A liquefied natural gas tanker hired by Morgan Stanley, the bank that ships the most commodities, is hauling a cargo about 14,500 miles from the U.S. to Japan, where the fuel fetches almost seven times more.
The Arctic Spirit, owned by Teekay LNG Partners LP (TGP) and on a long-term charter to Morgan Stanley, left Sabine Pass, Texas, on Feb. 23, ship-tracking data compiled by Bloomberg show. The ship, sailing to Sodegaura in Tokyo Bay, can carry about 37,000 metric tons, or 16 percent of Japan’s daily imports. The trade would earn about $16.2 million after transportation costs, estimates Arctic Securities ASA, an Oslo-based investment bank.
Japan’s gas-fired power plants are boosting output to compensate for nuclear reactors shuttered since last year’s earthquake, driving Asia-bound cargoes to a record. The U.S. has surplus natural gas extracted from shale rocks deep underground, and while it lacks a facility to liquefy that fuel for shipping, cargoes delivered to the country under longstanding contracts can be re-exported when overseas prices are higher.
“There’s a huge arbitrage,” Arctic analyst Erik Nikolai Stavseth said by phone yesterday. “When someone is willing to pay that much to move gas from A to B, it tells you demand is very strong.”
Morgan Stanley (MS) has chartered the Arctic Spirit since April 2011, said Mark Kremin, vice president of Teekay Gas Services, adding that further details are private. Ship operators sometimes re-charter vessels, meaning another trader may own the cargo. Hugh Fraser, a Morgan Stanley spokesman in London, declined to comment.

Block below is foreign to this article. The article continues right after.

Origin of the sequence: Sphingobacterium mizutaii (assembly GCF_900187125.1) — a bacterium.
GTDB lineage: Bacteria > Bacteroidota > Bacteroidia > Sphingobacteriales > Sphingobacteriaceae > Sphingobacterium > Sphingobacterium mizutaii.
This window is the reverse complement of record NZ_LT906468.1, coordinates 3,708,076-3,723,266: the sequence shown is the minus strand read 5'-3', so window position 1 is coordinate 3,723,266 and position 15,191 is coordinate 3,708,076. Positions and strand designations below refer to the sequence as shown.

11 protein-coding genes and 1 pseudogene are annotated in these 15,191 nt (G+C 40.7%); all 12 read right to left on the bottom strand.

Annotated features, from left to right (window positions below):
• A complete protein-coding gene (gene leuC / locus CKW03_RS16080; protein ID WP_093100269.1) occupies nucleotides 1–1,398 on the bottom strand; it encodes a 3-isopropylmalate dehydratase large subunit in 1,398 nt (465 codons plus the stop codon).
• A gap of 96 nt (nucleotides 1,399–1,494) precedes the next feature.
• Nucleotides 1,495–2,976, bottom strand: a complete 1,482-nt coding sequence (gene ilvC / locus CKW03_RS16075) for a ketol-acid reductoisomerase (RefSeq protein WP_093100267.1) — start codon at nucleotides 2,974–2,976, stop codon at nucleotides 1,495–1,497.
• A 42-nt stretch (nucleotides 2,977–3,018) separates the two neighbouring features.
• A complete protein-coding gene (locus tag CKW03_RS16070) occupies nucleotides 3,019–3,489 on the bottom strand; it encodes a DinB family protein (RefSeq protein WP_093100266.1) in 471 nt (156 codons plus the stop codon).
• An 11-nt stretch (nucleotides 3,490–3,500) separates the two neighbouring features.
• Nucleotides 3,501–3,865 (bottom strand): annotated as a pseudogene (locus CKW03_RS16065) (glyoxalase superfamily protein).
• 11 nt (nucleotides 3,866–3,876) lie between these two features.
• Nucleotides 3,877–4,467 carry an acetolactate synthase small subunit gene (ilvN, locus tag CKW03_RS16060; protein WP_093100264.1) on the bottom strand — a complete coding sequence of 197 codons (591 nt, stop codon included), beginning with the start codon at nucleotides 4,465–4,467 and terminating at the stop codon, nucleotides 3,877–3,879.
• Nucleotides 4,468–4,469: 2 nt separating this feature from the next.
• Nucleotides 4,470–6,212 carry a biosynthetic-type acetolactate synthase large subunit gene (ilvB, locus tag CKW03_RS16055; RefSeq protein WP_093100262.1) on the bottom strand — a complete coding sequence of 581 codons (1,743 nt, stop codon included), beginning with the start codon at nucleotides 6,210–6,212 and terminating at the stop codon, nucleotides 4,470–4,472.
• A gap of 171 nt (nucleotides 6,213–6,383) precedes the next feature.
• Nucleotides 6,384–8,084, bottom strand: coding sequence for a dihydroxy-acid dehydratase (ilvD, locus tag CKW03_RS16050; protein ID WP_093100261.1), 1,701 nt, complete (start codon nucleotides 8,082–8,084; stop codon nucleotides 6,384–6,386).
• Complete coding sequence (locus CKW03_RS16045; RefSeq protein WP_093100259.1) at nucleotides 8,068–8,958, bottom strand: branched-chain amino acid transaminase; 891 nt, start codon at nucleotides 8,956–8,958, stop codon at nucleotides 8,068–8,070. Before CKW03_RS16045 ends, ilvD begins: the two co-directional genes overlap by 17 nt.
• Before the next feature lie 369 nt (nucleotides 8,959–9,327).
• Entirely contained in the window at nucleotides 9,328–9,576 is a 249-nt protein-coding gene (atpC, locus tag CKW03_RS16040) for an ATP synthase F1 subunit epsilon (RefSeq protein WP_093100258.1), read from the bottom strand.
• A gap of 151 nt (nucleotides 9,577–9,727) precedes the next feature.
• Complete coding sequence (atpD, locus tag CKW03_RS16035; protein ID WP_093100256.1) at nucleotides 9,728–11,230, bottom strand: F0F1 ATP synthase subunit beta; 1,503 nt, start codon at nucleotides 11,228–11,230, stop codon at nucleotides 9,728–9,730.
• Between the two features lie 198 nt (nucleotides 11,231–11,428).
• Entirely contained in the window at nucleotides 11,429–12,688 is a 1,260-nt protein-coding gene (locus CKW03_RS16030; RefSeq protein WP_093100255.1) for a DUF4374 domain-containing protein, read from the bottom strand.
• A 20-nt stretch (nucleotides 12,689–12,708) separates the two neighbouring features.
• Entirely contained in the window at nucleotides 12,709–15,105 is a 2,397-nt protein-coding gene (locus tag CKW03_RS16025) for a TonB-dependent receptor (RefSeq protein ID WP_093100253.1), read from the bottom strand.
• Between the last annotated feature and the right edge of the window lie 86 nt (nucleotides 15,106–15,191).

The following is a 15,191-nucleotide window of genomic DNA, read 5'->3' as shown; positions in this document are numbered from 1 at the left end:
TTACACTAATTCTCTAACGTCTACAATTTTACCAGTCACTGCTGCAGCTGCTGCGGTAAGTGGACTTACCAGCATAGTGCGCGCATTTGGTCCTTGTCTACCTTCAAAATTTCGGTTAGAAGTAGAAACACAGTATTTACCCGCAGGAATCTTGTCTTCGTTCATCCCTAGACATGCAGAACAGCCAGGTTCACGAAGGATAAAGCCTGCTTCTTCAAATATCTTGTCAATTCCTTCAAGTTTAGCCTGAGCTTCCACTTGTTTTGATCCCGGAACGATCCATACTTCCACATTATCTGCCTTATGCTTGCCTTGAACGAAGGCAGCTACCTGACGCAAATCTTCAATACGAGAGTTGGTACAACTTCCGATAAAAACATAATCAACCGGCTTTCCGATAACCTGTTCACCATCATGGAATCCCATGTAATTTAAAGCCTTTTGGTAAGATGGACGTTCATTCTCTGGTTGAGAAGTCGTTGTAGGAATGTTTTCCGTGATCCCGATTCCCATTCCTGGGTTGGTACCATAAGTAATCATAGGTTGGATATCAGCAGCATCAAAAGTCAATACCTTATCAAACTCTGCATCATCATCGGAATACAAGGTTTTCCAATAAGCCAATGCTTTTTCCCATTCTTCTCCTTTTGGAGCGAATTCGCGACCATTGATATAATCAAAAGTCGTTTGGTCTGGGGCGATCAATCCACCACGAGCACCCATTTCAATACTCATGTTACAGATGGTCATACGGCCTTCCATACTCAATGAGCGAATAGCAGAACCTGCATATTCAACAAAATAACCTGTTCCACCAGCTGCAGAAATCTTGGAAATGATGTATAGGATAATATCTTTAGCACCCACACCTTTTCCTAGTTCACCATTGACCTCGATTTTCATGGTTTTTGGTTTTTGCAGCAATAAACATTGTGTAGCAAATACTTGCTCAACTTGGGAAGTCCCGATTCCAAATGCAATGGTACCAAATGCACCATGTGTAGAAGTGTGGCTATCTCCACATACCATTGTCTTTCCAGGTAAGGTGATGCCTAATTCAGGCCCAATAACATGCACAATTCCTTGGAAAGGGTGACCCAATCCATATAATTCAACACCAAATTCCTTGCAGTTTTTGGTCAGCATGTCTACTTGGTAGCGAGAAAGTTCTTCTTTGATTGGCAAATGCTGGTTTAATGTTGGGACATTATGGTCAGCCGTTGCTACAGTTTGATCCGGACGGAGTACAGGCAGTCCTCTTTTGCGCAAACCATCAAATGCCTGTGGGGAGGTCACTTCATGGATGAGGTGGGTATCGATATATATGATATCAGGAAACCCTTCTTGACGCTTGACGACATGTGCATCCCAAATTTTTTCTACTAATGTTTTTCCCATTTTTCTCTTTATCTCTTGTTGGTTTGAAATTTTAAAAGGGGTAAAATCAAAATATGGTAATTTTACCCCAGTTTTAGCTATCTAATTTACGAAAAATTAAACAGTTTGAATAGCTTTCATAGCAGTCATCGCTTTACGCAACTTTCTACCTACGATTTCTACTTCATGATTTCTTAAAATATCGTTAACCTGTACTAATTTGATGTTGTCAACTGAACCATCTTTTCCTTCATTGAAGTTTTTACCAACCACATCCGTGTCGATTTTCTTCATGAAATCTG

Morgan Stanley booked at least 149 vessels to haul commodities ranging from oil to coal last year, exceeding the combined charters of Goldman Sachs Group Inc. and Barclays Capital, data from shipbroker Clarkson Plc (CKN) show. Morgan Stanley hired a tanker last month to ship 60,000 tons of jet fuel to Alaska from South Korea, according to shipbroker reports.
One million British thermal units of LNG costs $17 in Japan and $2.62 on the U.S. Gulf Coast, according to February data from New York-based shipbroker Poten & Partners Inc. Large, modern LNG carriers will earn a record $147,000 a day on average this year, according to the median estimate of six analysts surveyed by Bloomberg.
A record 18 million tons of LNG were diverted to Asia from the Atlantic region in 2011, a fourfold surge in five years, Steve Hill, president of LNG trading at BG Group Plc (BG/), said at a conference in New Delhi today. Current monthly diversions are also at a record, he said. LNG is natural gas that’s been cooled to a liquid state for shipping.
Japanese LNG imports rose 22.5 percent from a year earlier to 7.67 million tons in February, the finance ministry said yesterday. The world’s largest buyer of the fuel imported a record 8.44 million tons in January, trade ministry data show. The country’s nuclear plants were operating at 6.1 percent of capacity last month, the lowest level since the Federation of Electric Power Companies of Japan started compiling monthly data in April 1977.
Natural gas futures traded in New York fell 24 percent this year to $2.279 per million Btu, near the 10-year closing low of $2.269 reached March 12. U.S. production rose 6.5 percent last year to a record 28.58 trillion cubic feet, outpacing consumption that advanced 2.5 percent to 24.37 trillion cubic feet, according to the Department of Energy. The U.S. shipped 18 billion cubic feet of LNG to Japan last year, data show.
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